"I can't eat that." (and other weight loss food lies we tell ourselves)

“In two decades I've lost a total of 789 pounds. I should be hanging from a charm bracelet.” Erma Bombeck

It sounds like Erma believed a few lies about weight loss. I wonder how many you have believed through the years. I don't mean to rain on your Valentine's Day parade, but there are a few things I think you should know no matter what time of year it is. Maybe you'll find yourself among some of these common myths.

Lie #1: "I'm going to cut calories and exercise to get into that dress."

The Truth: Cutting calories below your resting metabolic rate-the number of calories your body needs simply to function tell your body it's starving, which results in burning muscle (not good!) for energy + slowing your metabolism down=loss of muscle mass and weight gain. So if you are exercising, make sure you’re eating more calories than your resting metabolic rate. (Search "resting metabolic rate" and you'll find a calculator to figure out what yours is).

Lie #2: "It doesn't matter what I eat, as long as I keep my calories super low."

The Truth: The 'calories in/calories burned' idea simply doesn’t work. Just take a look around. Consider all the people you know who restricted calories for years and have had a yo-yo experience with their dress size. Losing weight is a matter of what you eat. Some simple guidelines to start: Limit your grains (wheat, corn, rice), reduce your refined sugar to less than 25 g/day, increase your water (1/2 your body weight in ounces/day), increase your green veggies, and enjoy the sweetness of relationships with others.

Lie #3: "I'm cutting out all fat so I don't get fat!"

The Truth: The growing obesity epidemic is evidence that low-fat diets don't work. America has had a LOVE affair with this way of eating since the 1970's AND we are bigger and sicker than we have ever been. When you eat good fats (extra virgin olive oil, walnut oil, coconut oil, macadamia nut oil, seeds, and nuts), you increase your fat burning capacity. And yes, while fat has more calories, adding healthy fats into your diet will also make you feel full quicker.

Lie #4: "I need to lose weight, so I'm not going to eat carbs."

The Truth: Chances are when you think of carbohydrates, you think of bread, pasta, cake, and cookies. Reducing/avoiding these is definitely a good idea, but do you realize that vegetables and fruits are carbs? Did you know that they are filled with something called phytonutrients (chemicals that contain powerful antioxidants that reduce inflammation)? Simple carbohydrates (like refined sugar) enter your bloodstream quickly and if they aren't used right away, they are stored as fat. Complex carbohydrates (beans, legumes, nuts) are absorbed more slowly, allowing more time for your body to use them. You also need to consider the glycemic load of the food you eat-the effect of a total meal on your blood sugar. The glycemic load takes into account how all the foods work together to affect you. Mixing beans and vegetables provide a low glycemic load, while spaghetti + sauce has a high glycemic load. So pick your carbs wisely: veggies, fruits, beans, nuts, and seeds. Combine them with a healthy fat, and you can feel good about what you’re eating.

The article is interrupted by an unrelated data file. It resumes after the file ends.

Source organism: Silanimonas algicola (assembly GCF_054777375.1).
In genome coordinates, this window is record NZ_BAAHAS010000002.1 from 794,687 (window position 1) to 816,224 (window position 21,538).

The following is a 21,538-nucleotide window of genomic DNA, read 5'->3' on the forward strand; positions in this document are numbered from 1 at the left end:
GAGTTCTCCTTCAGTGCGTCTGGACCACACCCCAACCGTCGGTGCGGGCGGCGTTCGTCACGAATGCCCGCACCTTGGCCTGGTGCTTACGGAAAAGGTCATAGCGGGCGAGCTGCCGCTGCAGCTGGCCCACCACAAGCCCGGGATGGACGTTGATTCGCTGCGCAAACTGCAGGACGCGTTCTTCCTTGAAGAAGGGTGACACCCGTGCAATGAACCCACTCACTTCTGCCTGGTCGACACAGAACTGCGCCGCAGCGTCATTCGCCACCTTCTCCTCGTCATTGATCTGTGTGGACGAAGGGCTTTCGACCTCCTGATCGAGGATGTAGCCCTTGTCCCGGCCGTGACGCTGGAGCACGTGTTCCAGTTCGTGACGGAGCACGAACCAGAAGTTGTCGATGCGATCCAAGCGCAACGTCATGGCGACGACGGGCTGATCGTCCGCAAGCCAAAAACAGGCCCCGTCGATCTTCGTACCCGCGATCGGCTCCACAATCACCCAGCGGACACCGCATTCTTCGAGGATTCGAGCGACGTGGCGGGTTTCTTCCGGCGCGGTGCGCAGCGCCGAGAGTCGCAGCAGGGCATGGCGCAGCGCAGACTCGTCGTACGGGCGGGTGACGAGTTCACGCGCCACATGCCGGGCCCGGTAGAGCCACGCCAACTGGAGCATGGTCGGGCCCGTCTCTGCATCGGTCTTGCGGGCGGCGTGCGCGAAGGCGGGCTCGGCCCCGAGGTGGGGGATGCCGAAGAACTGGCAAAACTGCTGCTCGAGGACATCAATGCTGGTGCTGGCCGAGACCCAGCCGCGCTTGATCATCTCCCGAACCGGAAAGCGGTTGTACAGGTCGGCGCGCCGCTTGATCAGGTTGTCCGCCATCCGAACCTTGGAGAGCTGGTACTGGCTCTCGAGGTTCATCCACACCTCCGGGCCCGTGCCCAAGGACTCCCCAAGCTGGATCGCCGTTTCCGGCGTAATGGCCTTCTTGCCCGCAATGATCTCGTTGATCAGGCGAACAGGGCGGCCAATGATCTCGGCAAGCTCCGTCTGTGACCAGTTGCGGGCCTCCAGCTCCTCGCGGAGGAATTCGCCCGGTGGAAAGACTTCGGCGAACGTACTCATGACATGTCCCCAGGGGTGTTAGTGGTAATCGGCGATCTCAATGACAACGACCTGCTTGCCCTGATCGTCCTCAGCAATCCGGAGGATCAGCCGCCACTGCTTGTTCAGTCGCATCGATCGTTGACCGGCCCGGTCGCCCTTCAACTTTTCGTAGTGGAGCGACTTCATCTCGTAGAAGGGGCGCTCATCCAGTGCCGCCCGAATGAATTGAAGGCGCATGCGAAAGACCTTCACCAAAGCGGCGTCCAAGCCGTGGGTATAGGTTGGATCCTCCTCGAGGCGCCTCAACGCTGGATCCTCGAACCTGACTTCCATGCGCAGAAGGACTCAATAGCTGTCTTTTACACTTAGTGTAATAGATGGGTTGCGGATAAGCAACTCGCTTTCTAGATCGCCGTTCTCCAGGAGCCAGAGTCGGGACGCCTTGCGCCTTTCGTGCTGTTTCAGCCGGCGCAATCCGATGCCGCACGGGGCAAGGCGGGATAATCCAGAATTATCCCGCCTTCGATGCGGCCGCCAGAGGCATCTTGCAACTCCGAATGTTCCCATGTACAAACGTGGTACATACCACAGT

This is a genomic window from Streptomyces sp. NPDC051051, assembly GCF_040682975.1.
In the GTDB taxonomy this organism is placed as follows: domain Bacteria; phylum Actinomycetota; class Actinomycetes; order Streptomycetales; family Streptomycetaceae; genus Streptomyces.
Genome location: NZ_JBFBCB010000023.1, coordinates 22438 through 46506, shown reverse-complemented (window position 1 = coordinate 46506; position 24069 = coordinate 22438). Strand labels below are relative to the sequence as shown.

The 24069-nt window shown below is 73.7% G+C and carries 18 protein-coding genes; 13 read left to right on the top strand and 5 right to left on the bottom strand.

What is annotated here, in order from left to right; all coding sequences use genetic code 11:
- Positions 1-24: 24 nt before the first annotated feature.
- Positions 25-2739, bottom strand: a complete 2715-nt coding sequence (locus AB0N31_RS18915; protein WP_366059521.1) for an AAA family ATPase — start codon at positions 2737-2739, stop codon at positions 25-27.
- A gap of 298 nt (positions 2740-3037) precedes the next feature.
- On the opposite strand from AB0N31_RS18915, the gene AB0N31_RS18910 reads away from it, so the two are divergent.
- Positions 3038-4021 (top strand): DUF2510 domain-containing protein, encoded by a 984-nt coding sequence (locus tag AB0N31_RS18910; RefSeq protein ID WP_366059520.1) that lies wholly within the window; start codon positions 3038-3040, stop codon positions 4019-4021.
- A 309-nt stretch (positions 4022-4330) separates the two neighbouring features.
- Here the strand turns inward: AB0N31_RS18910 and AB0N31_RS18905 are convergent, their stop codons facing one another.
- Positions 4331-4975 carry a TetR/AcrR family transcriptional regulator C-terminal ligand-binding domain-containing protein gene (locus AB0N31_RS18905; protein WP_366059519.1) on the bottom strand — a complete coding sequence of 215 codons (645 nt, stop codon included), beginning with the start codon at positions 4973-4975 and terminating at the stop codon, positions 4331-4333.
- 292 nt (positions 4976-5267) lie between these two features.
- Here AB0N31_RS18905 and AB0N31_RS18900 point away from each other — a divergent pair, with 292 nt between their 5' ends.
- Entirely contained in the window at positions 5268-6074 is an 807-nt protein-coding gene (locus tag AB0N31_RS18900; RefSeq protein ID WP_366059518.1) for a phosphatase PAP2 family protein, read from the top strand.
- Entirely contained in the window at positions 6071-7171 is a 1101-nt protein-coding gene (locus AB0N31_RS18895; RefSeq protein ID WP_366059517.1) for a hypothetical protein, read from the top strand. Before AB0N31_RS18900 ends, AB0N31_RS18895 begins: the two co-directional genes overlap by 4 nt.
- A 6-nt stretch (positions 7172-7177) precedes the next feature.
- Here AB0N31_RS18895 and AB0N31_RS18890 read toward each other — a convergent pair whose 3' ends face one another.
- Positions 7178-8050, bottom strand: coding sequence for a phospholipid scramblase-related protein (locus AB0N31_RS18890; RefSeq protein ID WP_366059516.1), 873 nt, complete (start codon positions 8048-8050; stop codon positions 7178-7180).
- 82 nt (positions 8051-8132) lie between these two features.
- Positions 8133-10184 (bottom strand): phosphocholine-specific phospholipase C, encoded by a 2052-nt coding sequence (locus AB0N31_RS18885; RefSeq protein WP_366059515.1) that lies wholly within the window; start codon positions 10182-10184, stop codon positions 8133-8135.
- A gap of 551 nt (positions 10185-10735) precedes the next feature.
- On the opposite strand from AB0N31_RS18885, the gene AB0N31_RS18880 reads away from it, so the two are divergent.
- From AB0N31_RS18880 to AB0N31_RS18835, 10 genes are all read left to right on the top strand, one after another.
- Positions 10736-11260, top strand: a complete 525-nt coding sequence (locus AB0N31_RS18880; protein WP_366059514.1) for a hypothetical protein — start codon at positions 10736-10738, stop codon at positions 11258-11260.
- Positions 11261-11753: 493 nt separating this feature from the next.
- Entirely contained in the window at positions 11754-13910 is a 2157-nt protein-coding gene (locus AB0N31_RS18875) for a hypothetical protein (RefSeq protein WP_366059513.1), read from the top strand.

Lie #5: “High Fructose Corn Syrup is the same as sugar.”

The Truth: High Fructose Corn Syrup (HFCS) is absorbed very quickly into your cells and leads to the production of triglycerides and cholesterol. And here's the real kicker...when your body processes sugar, your brain gets the message that it's full. But with HFCS, your brain gets that message very slowly, so you tend to overeat and gain weight. Check labels for HFCS.

Lie #6: “I use artificial sweeteners so that I don’t gain weight.”

The Truth: The general problem with artificial sweeteners is that your brain doesn’t know the difference between them and real sugar, so it tells the pancreas to release insulin. Insulin then gets all fired up, waiting for the sugar that never arrives. In a sense, insulin demands the brain for sugar creating hunger. Bottom line, artificial sweeteners, at the very least, have been associated with overeating and obesity.

Hopefully, this clears a few things up. If you have questions, remember it costs nothing to sit down with me for the first time.

I’d love to know what works for you. Tell me your weight loss success story!

And as far as Valentine's Day is concerned, no matter where you are in life and relationships, know that you are loved beyond measure by Almighty God! Renee